Trump expands Venezuela sanctions into embargo

Trump expands Venezuela sanctions into embargo

President TrumpDonald John TrumpSenators demand more details from Trump on intel watchdog firing Overnight Health Care: Trump steps up attack on WHO | Fauci says deaths could be lower than first projected | House panel warns federal stockpile of medical supplies depleted | Mnuchin, Schumer in talks over relief deal Trump says he'll look into small business loan program restricting casinos MORE announced an executive order Monday night expanding sanctions against Venezuela into a full economic embargo.

The executive order signed Monday freezes all assets of President Nicolás Maduro’s government and bars transactions with it without specific exemptions, the first such action against a Western government in decades. The only other countries subject to such sanctions are North Korea, Iran, Syria and Cuba, according to The Wall Street Journal.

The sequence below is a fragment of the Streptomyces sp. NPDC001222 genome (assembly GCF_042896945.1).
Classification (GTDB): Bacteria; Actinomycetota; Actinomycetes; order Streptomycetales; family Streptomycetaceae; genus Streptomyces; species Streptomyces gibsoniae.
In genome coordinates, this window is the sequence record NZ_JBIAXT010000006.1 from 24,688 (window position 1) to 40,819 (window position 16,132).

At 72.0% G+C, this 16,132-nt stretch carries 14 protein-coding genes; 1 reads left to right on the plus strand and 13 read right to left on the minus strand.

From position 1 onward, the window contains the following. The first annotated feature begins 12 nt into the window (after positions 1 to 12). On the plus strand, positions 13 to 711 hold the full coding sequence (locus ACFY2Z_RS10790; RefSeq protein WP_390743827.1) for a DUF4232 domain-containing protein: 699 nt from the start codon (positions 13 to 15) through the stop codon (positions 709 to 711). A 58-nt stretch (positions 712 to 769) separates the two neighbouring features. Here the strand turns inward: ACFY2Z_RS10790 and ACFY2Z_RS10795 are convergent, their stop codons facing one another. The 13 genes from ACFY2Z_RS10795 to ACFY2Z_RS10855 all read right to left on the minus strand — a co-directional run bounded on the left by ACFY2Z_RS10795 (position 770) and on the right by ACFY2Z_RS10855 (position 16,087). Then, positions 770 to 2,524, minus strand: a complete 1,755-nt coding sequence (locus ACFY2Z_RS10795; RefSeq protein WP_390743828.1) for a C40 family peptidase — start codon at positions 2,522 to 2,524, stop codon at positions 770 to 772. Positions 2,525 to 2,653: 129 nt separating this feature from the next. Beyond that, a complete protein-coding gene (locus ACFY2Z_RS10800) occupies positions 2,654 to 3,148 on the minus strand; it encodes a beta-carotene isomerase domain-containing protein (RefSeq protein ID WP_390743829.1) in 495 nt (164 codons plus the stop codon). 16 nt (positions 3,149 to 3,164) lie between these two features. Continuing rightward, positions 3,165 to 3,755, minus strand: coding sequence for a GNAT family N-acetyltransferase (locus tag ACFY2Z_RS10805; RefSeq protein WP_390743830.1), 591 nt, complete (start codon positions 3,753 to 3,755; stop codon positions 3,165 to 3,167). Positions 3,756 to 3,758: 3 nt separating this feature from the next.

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“I have determined that it is necessary to block the property of the Government of Venezuela in light of the continued usurpation of power by the illegitimate Nicolas Maduro regime,” Trump said in a letter to the House of Representatives and Senate that accompanied the executive order.

The letter also cites “the regime's human rights abuses, arbitrary arrest and detention of Venezuelan citizens, curtailment of free press, and ongoing attempts to undermine Interim President Juan Guaido of Venezuela and the democratically-elected Venezuelan National Assembly.”

The U.S. in January formally recognized Guaidó as the nation’s interim leader, followed by more than 50 other nations. However, the opposition has yet to successfully topple Maduro despite U.S. backing. In a leaked recording in June, Secretary of State Mike PompeoMichael (Mike) Richard PompeoGOP Rep calls for US to bring international case against China over coronavirus Belarus's risky coronavirus strategy House Republicans threaten pushback on Saudi Arabia amid oil market slump MORE confessed that keeping the opposition united had been “devilishly difficult.”

“The moment Maduro leaves, everybody’s going to raise their hands and [say], ‘Take me, I’m the next president of Venezuela.’ It would be forty-plus people who believe they’re the rightful heir to Maduro,” Pompeo said in a recording from a closed-door meeting obtained by The Washington Post.